Hidden Cajamarca Travel Ideas

April 20th, 2011

By Danielle Lane

Cajamarca, now a small colonial city in the northern highlands of Peru, was once a major city along the Inca highway between Quito and Cusco. Much of the indigenous structures were destroyed by the Spanish, in order to re-use the massive stones to erect the domineering colonial architecture that remains today.

This city played a pivotal role in the fate of the Inca, the scene of the first contact between Pizarro’s conquistadors and the vast army of Inca Atahualpa. Thousands of Inca soldiers were slaughtered in that first fateful meeting, setting the scene for the long and bloody conquest that followed.

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Atahualpa was taken hostage after that battle in 1525 and eventually burned at the stake in the town’s central plaza. The only Inca structure still standing is the Ransom Chamber, where the unfortunate king spent his last days, just off the main plaza.

Cajamarca has excellent weather and is ideal for lovers of the great outdoors. One popular spot is Cerro Santa Apolonia, a hill that overlooks the city with a spectacular view of the northern highlands. It is said that the Atahualpa watched over his vast army from this spot, presumably unaware of the fate that awaited him.

The Plaza de Armas is also charming and a central part of local social life.  The hedges are shaped in the form of local animals such as llamas and two pleasant churches sit on the plaza edges.  In town, it is worth visiting the Archeological Museum, the Catacombs and the Religious Art Museum.  Outside of town, Los Baños del Inca is the greatest attractions.  These local hot springs were used by the Inca and his royal court and are located next to a recreational complex with children’s activities and waterslides for families looking for fun.

One of the best times of year to visit is during Carnival.  This is one of the largest celebrations in the country and the locals spend months preparing for the festivities.  If you are backpacking expect to pay between $9-$15 for a dormitory style, shared bathroom hostel.  Be aware that budget traveling in this region may not guarantee a hot shower at all hours of the day.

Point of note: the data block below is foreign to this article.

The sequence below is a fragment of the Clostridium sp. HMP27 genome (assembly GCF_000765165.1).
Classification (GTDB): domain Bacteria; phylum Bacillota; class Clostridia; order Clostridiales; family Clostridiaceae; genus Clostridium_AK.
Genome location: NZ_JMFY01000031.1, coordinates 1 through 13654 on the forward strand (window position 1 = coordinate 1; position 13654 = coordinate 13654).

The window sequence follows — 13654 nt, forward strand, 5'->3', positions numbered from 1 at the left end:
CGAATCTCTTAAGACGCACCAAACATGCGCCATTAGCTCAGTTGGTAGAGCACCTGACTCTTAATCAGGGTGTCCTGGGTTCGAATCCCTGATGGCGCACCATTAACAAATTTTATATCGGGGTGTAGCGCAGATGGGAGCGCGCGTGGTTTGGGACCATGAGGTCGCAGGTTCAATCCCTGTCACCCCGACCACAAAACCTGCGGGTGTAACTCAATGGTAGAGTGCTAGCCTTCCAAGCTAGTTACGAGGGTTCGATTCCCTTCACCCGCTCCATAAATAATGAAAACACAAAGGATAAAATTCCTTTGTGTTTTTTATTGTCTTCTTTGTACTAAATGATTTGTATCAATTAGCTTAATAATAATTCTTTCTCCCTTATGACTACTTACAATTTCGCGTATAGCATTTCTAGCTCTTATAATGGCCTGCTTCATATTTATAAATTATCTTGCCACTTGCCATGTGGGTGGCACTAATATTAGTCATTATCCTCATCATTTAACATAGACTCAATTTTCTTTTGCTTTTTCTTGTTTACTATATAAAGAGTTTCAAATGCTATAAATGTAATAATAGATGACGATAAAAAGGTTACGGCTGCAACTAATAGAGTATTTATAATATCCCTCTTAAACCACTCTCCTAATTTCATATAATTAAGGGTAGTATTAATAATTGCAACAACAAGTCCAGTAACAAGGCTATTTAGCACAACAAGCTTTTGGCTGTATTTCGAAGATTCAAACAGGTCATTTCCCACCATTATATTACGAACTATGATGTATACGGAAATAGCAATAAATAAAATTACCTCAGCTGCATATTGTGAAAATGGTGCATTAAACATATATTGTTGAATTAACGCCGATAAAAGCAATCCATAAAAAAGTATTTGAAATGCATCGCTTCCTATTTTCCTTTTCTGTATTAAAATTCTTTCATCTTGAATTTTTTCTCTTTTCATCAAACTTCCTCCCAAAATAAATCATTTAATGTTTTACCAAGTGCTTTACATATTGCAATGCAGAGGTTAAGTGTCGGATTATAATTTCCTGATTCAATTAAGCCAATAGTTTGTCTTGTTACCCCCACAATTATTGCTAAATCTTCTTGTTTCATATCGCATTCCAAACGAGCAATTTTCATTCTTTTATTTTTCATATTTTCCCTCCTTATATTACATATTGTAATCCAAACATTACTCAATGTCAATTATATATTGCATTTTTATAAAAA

The best in-town hotel option is the Hostal Portada del Sol which is moderately priced with great amenities.  This clean and inviting property has a sister hacienda a few miles outside of town as well.  This is a great choice if you also want to enjoy the tranquility of the countryside.

Another family option is the Hacienda San Antonio located about 5 kilometers from the town center.  This renovated ranch style hotel is very kid friendly and has great amenities for the whole family to enjoy.  There is only one high end hotel in town, the Costa del Sol, which meets the Peruvian chain’s standards of cleanliness, hospitalities.  This hotel also hosts a sauna, pool, gym and posh restaurant for those seeking a luxury getaway.  Hostal Laguna Seca, a four-star resort, is a fantastic property but is located outside of the city center.  This is a great option if you want to enjoy the fresh countryside.

The most common way of getting to and from Cajamarca is by bus.  Buses come east from the Pan-American highway.  Travelers either venture the roughly 14 hours from Lima, 6 hours from Trujillo or 6 hours from Chiclayo.  For those who are willing to pay more for a faster journey, there are daily flights to and from Lima with AeroCondor and LC Busre, two local airlines.  Recently LAN Peru has also opened up a route but be aware that this international airline is more expensive than local carriers.

This is a guest article sponsored by Peru Discover, a specialist in Peru tours and customized Peru travel packages.

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